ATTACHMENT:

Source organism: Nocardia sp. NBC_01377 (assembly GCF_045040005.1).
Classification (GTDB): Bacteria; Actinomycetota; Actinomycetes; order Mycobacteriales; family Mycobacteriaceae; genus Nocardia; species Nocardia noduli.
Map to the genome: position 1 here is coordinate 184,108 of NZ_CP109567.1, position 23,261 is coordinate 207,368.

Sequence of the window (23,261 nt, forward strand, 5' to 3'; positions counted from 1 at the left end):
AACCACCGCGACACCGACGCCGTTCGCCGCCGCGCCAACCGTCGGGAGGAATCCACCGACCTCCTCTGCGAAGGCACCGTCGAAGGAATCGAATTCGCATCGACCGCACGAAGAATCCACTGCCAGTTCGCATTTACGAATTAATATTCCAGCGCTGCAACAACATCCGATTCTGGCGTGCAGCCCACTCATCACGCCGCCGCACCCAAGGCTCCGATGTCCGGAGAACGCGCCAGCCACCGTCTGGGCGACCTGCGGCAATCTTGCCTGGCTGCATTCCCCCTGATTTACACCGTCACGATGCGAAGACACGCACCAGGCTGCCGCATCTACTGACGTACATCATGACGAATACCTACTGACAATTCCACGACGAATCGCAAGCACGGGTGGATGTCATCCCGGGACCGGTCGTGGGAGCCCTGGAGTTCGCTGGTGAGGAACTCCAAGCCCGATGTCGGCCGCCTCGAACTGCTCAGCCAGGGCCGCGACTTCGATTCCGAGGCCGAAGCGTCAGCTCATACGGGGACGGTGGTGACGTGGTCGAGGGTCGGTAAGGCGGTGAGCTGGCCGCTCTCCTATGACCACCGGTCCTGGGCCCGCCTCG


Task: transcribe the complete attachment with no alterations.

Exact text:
Source organism: Nocardia sp. NBC_01377 (assembly GCF_045040005.1).
Classification (GTDB): Bacteria; Actinomycetota; Actinomycetes; order Mycobacteriales; family Mycobacteriaceae; genus Nocardia; species Nocardia noduli.
Map to the genome: position 1 here is coordinate 184,108 of NZ_CP109567.1, position 23,261 is coordinate 207,368.

Sequence of the window (23,261 nt, forward strand, 5' to 3'; positions counted from 1 at the left end):
AACCACCGCGACACCGACGCCGTTCGCCGCCGCGCCAACCGTCGGGAGGAATCCACCGACCTCCTCTGCGAAGGCACCGTCGAAGGAATCGAATTCGCATCGACCGCACGAAGAATCCACTGCCAGTTCGCATTTACGAATTAATATTCCAGCGCTGCAACAACATCCGATTCTGGCGTGCAGCCCACTCATCACGCCGCCGCACCCAAGGCTCCGATGTCCGGAGAACGCGCCAGCCACCGTCTGGGCGACCTGCGGCAATCTTGCCTGGCTGCATTCCCCCTGATTTACACCGTCACGATGCGAAGACACGCACCAGGCTGCCGCATCTACTGACGTACATCATGACGAATACCTACTGACAATTCCACGACGAATCGCAAGCACGGGTGGATGTCATCCCGGGACCGGTCGTGGGAGCCCTGGAGTTCGCTGGTGAGGAACTCCAAGCCCGATGTCGGCCGCCTCGAACTGCTCAGCCAGGGCCGCGACTTCGATTCCGAGGCCGAAGCGTCAGCTCATACGGGGACGGTGGTGACGTGGTCGAGGGTCGGTAAGGCGGTGAGCTGGCCGCTCTCCTATGACCACCGGTCCTGGGCCCGCCTCG